Sunday, December 16, 2007

This Day In Music History-December 16th

In 1958, Ritchie Valens performs a concert at the Pacoima Junior High, a school he had attended. The show was recorded and posthumously released in 1960 as “ Ritchie Valens Live at Pacoima Junior High.”

1961 saw Elvis Presley's soundtrack to "Blue Hawaii" reach #1 on the album charts, where it remained for 20 weeks. With sales of 2 million, it is Elvis’s best-selling album to date.

In 1966, The Jimi Hendrix Experience released the song "Hey Joe" in England.

"War Is Over! If You Want It!" billboards go up in 11 cities around the world in 1969, as a Christmas message from John Lennon and Yoko Ono.

Gary Glitter’s song "I Didn't Know I Loved You (Til I Saw You Rock and Roll)" hits #35 in the US in 1972 and subsequently becomes a sports anthem for many sports.

In 1972, soul crooner Billy Paul hits #1 with the song "Me And Mrs. Jones."

Birthday wishes to Benny Andersson of ABBA.

Ludwig von Beethoven was born in 1770.

On December 16, 1997, Nicolette Larson ("Lotta Love") dies of cerebral edema.

The Who break up in 1983.

Being too young to perform, the Beatles’ George Harrison is deported from Germany in 1960.

Ray Charles receives a star on the Hollywood Walk of Fame in 1981.

"Saturday Night Fever" film opens in 1977.

The Paul McCartney composition called, "Woman," was recorded by Peter & Gordon in 1965.

Eugene Farrar became the first singer to broadcast on radio when he sang "Do You Really Want to Hurt Me?" from the Brooklyn Navy Yard, in New York in 1907.

1970 saw five singles and five albums by CCR certified gold. The singles were: "Down on the Corner," "Lookin’ out My Back Door," "Travelin' Band," "Bad Moon Rising" and "Up Around The Bend." The LPs were "Cosmo's Factory," "Willy and the Poor Boys,” "Green River,” "Bayou Country" and "Creedance Clearwater Revival."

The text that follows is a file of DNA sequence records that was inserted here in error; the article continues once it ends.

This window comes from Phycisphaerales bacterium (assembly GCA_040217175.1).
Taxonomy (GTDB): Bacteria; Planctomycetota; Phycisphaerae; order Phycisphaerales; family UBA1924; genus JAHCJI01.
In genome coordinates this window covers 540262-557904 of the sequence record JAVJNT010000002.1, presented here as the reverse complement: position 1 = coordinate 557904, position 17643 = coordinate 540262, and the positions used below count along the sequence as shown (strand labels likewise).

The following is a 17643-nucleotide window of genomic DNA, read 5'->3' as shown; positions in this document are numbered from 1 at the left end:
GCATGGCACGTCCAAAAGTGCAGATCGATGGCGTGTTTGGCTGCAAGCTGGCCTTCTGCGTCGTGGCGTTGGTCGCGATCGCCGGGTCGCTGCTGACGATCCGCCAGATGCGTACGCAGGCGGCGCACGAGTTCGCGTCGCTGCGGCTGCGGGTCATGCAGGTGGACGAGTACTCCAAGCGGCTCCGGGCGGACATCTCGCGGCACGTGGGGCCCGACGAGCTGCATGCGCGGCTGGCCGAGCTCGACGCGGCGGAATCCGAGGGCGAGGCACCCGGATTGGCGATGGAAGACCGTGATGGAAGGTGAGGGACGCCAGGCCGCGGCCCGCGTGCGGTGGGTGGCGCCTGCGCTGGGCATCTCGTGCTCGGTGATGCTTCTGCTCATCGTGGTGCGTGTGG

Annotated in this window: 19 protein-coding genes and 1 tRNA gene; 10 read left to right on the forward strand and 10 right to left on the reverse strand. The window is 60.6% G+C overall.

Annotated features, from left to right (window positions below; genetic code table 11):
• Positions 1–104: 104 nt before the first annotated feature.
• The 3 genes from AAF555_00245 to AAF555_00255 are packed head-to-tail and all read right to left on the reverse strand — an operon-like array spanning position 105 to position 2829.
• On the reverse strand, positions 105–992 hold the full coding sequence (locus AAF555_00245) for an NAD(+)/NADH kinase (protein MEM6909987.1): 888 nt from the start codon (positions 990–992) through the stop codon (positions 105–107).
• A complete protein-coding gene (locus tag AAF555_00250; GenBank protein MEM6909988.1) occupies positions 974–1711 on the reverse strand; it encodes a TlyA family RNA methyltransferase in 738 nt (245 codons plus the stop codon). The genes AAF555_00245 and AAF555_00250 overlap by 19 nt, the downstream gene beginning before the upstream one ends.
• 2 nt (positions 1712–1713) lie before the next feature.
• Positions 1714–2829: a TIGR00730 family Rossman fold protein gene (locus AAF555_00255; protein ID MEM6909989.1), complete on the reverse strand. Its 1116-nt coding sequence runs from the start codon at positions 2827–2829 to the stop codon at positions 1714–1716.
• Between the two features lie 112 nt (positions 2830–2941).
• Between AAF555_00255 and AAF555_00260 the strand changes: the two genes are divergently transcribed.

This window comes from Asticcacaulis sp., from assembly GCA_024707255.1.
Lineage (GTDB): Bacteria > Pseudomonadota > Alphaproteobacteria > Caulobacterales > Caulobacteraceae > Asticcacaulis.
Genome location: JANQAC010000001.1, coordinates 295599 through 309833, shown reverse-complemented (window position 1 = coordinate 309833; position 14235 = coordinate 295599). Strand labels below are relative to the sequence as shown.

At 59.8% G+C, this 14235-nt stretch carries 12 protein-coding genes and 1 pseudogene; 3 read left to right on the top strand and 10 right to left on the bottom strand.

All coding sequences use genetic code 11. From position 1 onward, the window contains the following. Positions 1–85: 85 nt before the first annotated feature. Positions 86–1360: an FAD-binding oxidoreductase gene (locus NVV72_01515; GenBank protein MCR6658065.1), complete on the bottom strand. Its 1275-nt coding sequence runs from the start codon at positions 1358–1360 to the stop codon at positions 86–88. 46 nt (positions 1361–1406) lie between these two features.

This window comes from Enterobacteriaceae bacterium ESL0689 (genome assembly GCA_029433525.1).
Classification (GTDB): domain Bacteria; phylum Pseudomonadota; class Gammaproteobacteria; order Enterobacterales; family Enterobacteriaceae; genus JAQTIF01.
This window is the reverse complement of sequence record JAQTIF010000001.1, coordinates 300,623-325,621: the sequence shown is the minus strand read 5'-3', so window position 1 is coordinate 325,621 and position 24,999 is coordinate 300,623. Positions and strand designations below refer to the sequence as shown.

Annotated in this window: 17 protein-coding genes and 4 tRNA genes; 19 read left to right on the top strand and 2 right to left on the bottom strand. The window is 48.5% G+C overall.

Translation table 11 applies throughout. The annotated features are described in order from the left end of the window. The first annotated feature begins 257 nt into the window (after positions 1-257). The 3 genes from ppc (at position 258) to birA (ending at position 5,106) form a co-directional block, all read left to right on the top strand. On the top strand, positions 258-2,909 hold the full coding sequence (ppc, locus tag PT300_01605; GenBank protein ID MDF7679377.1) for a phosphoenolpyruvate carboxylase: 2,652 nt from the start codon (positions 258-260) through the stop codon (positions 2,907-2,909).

In 1974, saying he felt that now was the time to move on; guitarist Mick Taylor announced he was leaving The Rolling Stones.

In 1975, the Bay City Rollers earned a gold record for their first US single, "Saturday Night."

In 1977, the Bee Gees were awarded a gold record for "How Deep is Your Love," the fourth of their seven US number one singles. The song would later become the subject of a failed copyright infringement suit five years later, when an amateur songwriter claimed the brothers had lifted the melody from a composition he had written.

1991 saw Chubby Checker file a lawsuit against McDonald's Restaurants of Canada. Checker was seeking $14 million in damages because they allegedly used an imitation of his voice (the song "The Twist" had been used in a French fry commercial).

In 1995, The Beatles' "Free As A Bird" peaks at #2 on the UK charts and #6 in the US. The song was written by John Lennon and performed by him on piano as a rough demo shortly before he was murdered. The track was then completed by the remaining Beatles at Paul McCartney's home studio.

Birthday wishes to the Hollies' Tony Hicks (he was born in 1943).

Happy Birthday to Z.Z. Top guitarist, Billy Gibbons (1949).

In 1956, a New York Episcopal minister predicts that the whole "Elvis Presley craze" will pass. He calls Presley a "whirling dervish of sex.”

Christopher Thorn (guitar, mandolin and harmonica) of Blind Melon’s celebrates a birthday (1968).

In 1990, Bonnie Raitt and Jackson Browne perform a concert in Sioux City, ND, to commemorate the 100th anniversary of the massacre at Wounded Knee.

Raising more than $5,000 for an orphanage in India in 1994, Blur plays a fundraiser at England’s Colchester Sixth Form College. The school’s orchestra plays with the group on “Parklife” and other songs.

In 2003, the “Cold Mountain” soundtrack was released. White Stripes singer/guitarist Jack White contributed five songs, including two new compositions.

In 2004, amid many rumors, Jack White and actress Renée Zellweger confirm that they have ended their to their two-year romance.